Angels 8, Orioles 3
For more than five weeks, the Baltimore Orioles could count on one certainty. Even when their starting pitching dissolved for days at a time, even when their bullpen was stretched to its outer limit of elasticity, even when their vaunted offense took a night or a series off, the Orioles could wake up the next morning and take comfort in the knowledge they were still a winning team, still above .500, still emboldened to dream big.
But as the Orioles packed their bags somberly late Sunday afternoon for their cross-country flight back to Baltimore, they could no longer say that. A thorough 8-3 loss to the Anaheim Angels dropped them back to the break-even mark (20-20) for the first time since April 15 and brought them to the symbolic quarter-pole of their season no longer so sure of their soundness.
"We'll be all right," Manager Lee Mazzilli said after the Orioles lost their fourth game in a row, and seventh in their last 10. "We're going through a little rough road right now, but we're okay. Nobody likes losing. I despise it. But we'll bounce back. And we'll be better."
Though this edition of the Orioles is supposed to be much-improved -- owing to an offseason spending spree that rebuilt the middle of their lineup -- it has found the West Coast no more hospitable than did its predecessors. After going 2-4 at Seattle and Anaheim on this trip, the Orioles are a combined 28-54 at Anaheim, Oakland and Seattle over the last six seasons.
Sunday's loss found rookie right-hander Daniel Cabrera, who beat Chicago and Seattle impressively in his first two major league starts, looking more like what he really is: a raw talent who made it to the majors ahead of schedule and still has a ways to go.
Cabrera (2-1) was pounded for nine hits and six earned runs in his four innings of work. Three of the runs came courtesy of the final batter he faced, Jose Guillen, who stroked a bases-clearing double to left one pitch after the Orioles chose to walk Vladimir Guerrero intentionally to load the bases.
"The kid is young," Mazzilli said, "but when you have the bases loaded in that situation you have to make a better pitch on the first pitch. That's what he's learning. . . . Sometimes when you have a little setback, it's good in a way. He's going to learn from that. He's pitched two good games, and he hasn't really dealt with any adversity."
Guerrero and Guillen, both of whom were lured to Anaheim by big piles of money, combined to go 10 for 23 with 10 RBI in the series.
"I tried to get inside [to Guillen], but I just left it over the plate," Cabrera said through an interpreter. Meantime, the Orioles consistently put runners on base against Angels right-hander Aaron Sele (3-0) and three relievers, but left the majority of them out there. At one point, the Orioles managed to strand two runners on base in four consecutive innings, including twice when they had runners at second and third with one out.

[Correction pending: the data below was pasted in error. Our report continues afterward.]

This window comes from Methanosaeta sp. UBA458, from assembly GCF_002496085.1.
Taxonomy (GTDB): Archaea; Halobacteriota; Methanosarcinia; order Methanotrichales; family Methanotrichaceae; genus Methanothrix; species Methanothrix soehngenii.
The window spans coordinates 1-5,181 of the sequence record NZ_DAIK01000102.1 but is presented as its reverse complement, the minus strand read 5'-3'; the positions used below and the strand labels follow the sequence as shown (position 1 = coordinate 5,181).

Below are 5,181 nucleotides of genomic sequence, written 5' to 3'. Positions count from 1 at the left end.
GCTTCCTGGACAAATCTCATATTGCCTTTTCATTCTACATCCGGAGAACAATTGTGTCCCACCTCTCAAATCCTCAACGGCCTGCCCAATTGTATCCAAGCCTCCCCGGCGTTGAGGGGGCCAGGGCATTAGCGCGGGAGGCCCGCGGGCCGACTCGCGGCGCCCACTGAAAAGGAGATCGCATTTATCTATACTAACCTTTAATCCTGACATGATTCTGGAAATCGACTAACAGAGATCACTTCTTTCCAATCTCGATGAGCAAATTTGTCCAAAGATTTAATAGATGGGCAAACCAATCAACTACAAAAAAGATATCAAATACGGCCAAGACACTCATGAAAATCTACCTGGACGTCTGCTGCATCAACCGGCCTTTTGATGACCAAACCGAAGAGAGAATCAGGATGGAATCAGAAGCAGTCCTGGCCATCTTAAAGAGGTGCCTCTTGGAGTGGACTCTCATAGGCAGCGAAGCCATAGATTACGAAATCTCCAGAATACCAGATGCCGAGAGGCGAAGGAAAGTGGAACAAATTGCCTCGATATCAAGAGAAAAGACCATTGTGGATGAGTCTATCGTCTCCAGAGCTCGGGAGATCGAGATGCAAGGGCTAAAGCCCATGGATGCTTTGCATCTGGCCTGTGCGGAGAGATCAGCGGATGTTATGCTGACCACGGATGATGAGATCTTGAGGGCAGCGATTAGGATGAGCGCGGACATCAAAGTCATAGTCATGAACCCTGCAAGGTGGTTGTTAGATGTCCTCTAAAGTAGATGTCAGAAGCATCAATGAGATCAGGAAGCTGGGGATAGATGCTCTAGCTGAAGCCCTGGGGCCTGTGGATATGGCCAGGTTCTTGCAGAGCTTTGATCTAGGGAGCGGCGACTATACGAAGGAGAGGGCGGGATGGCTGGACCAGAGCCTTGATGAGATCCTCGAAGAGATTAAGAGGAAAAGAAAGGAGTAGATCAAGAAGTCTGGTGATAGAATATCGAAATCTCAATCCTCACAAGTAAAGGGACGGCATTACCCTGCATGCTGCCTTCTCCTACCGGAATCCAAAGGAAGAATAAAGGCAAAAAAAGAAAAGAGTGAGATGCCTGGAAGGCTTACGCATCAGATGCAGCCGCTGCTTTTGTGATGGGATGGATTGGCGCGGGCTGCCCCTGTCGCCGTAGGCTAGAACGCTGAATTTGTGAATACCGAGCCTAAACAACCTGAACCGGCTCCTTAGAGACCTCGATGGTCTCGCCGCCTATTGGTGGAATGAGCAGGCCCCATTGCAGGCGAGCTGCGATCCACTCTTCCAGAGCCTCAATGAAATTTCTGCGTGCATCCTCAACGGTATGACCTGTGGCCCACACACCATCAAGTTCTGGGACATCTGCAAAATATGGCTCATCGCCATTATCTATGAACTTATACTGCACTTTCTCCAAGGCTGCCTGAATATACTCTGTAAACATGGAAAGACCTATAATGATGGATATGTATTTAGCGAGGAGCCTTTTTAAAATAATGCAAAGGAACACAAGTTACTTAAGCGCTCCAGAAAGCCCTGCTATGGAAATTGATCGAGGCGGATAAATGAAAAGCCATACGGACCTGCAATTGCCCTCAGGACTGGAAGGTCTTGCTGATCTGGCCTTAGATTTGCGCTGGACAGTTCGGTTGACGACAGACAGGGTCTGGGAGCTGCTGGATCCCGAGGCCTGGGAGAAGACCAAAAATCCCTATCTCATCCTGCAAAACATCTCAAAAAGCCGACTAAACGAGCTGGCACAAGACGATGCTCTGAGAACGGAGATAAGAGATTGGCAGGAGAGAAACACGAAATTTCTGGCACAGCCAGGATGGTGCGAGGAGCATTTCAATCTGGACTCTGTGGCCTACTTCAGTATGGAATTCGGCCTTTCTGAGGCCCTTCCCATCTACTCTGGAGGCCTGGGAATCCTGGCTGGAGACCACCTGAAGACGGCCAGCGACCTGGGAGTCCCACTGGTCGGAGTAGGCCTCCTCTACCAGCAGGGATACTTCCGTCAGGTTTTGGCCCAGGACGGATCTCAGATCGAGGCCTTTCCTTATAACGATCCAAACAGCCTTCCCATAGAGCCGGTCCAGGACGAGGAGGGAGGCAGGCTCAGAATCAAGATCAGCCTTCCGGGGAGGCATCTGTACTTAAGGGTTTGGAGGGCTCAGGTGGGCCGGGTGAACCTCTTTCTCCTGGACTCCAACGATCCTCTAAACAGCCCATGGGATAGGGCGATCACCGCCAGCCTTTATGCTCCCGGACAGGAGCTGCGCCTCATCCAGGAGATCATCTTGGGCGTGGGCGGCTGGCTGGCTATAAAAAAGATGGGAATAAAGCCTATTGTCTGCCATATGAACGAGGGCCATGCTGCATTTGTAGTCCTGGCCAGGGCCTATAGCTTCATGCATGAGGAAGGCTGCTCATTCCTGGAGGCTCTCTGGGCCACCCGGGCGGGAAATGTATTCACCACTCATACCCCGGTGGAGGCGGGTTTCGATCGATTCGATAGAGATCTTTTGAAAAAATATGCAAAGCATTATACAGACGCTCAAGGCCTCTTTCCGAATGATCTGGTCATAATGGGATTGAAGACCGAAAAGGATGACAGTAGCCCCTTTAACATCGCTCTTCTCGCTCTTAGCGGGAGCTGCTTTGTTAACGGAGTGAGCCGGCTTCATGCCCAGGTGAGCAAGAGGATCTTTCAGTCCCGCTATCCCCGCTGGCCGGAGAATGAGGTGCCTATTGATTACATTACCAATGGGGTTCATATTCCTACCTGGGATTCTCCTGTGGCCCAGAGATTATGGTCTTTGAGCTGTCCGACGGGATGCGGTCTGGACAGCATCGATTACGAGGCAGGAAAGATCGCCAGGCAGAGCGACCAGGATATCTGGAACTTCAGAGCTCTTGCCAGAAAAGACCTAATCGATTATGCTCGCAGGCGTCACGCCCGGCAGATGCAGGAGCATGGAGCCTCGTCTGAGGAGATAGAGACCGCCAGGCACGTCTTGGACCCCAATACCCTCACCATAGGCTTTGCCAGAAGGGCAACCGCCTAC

"That," Mazzilli said, "can't happen."
Cabrera appeared uncomfortable and distracted from the start. Before he threw his first pitch, home plate umpire Jeff Nelson made him remove a rubber band he wears on his left wrist, which Cabrera then transferred to his ankle.
Two batters into the game, Cabrera motioned emphatically for catcher Keith Osik -- who got a rare start to spell Javy Lopez -- to come to the mound for a consultation.
Four of the next five batters singled, and after Cabrera struck out Shane Halter to end the first -- having allowed three runs and thrown 30 pitches -- Cabrera motioned for the ball, seemingly unaware that there were three outs.
"[Batters] have adjusted to me," Cabrera said, "and now I'm going to have to adjust to a certain way of pitching."
If Cabrera also had trouble adjusting to Osik behind the plate, he would not be alone. The Orioles are 0-6 in Osik's starts, and his "catcher's ERA" -- the combined ERA of Orioles pitchers with him behind the plate -- is 6.98, compared with a 4.41 mark for Lopez.
In fact, it is becoming increasingly difficult for the Orioles to justify Osik's spot on the roster -- particularly with Geronimo Gil (.286) and Robert Machado (.319) playing well at Class AAA Ottawa.
Osik (.080) is 0 for 14 with six strikeouts this season with runners on base, and when he flied out to shallow left in the sixth inning Sunday -- with runners on second and third and one out -- it marked the first time he had hit a ball out of the infield since May 1.
Mazzilli said before the game he feels his team is better than a .500 team, and there will be ample opportunity to prove it in the coming days. After a long flight home and an off-day Monday, the Orioles will welcome the New York Yankees to Baltimore for the first time this season.
"I would be concerned if this [losing] trend continues," said veteran Rafael Palmeiro. "The key thing is how we rebound on Tuesday."
Orioles Notes: The opener of the Yankees series Tuesday night will mark Mazzilli's first time managing against mentor Joe Torre.
"I can't have the emotions come into play," Mazzilli said when asked about facing Torre, under whom he served as first base coach the previous four seasons. . . .
The Orioles will start Erik Bedard, Rodrigo Lopez and Sidney Ponson in the three games, respectively, while the Yankees will counter with Jon Lieber, Mike Mussina and Kevin Brown.